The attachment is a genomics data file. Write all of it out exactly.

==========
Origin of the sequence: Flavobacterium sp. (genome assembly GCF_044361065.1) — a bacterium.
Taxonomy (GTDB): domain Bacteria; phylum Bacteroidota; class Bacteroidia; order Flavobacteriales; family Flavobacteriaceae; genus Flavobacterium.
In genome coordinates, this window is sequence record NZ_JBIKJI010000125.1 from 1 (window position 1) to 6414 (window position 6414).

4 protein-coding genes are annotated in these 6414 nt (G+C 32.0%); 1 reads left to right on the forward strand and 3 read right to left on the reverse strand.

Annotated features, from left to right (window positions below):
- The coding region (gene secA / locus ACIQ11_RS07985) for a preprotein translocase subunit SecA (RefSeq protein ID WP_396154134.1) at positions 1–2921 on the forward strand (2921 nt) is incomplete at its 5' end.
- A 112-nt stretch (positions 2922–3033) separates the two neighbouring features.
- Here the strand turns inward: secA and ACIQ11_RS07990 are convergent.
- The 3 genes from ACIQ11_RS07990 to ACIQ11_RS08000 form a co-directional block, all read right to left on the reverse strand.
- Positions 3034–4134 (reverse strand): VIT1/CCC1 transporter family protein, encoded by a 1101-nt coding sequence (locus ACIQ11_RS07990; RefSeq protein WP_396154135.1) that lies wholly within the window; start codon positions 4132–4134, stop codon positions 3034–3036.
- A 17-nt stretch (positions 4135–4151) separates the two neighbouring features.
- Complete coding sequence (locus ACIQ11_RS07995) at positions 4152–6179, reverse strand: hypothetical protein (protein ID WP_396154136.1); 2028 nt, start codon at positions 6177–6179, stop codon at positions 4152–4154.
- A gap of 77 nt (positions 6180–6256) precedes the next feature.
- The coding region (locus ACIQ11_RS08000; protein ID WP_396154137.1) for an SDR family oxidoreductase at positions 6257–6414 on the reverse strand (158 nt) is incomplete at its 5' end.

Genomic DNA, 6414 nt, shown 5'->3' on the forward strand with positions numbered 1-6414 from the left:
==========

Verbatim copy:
Origin of the sequence: Flavobacterium sp. (genome assembly GCF_044361065.1) — a bacterium.
Taxonomy (GTDB): domain Bacteria; phylum Bacteroidota; class Bacteroidia; order Flavobacteriales; family Flavobacteriaceae; genus Flavobacterium.
In genome coordinates, this window is sequence record NZ_JBIKJI010000125.1 from 1 (window position 1) to 6414 (window position 6414).

4 protein-coding genes are annotated in these 6414 nt (G+C 32.0%); 1 reads left to right on the forward strand and 3 read right to left on the reverse strand.

Annotated features, from left to right (window positions below):
- The coding region (gene secA / locus ACIQ11_RS07985) for a preprotein translocase subunit SecA (RefSeq protein ID WP_396154134.1) at positions 1–2921 on the forward strand (2921 nt) is incomplete at its 5' end.
- A 112-nt stretch (positions 2922–3033) separates the two neighbouring features.
- Here the strand turns inward: secA and ACIQ11_RS07990 are convergent.
- The 3 genes from ACIQ11_RS07990 to ACIQ11_RS08000 form a co-directional block, all read right to left on the reverse strand.
- Positions 3034–4134 (reverse strand): VIT1/CCC1 transporter family protein, encoded by a 1101-nt coding sequence (locus ACIQ11_RS07990; RefSeq protein WP_396154135.1) that lies wholly within the window; start codon positions 4132–4134, stop codon positions 3034–3036.
- A 17-nt stretch (positions 4135–4151) separates the two neighbouring features.
- Complete coding sequence (locus ACIQ11_RS07995) at positions 4152–6179, reverse strand: hypothetical protein (protein ID WP_396154136.1); 2028 nt, start codon at positions 6177–6179, stop codon at positions 4152–4154.
- A gap of 77 nt (positions 6180–6256) precedes the next feature.
- The coding region (locus ACIQ11_RS08000; protein ID WP_396154137.1) for an SDR family oxidoreductase at positions 6257–6414 on the reverse strand (158 nt) is incomplete at its 5' end.

Genomic DNA, 6414 nt, shown 5'->3' on the forward strand with positions numbered 1-6414 from the left: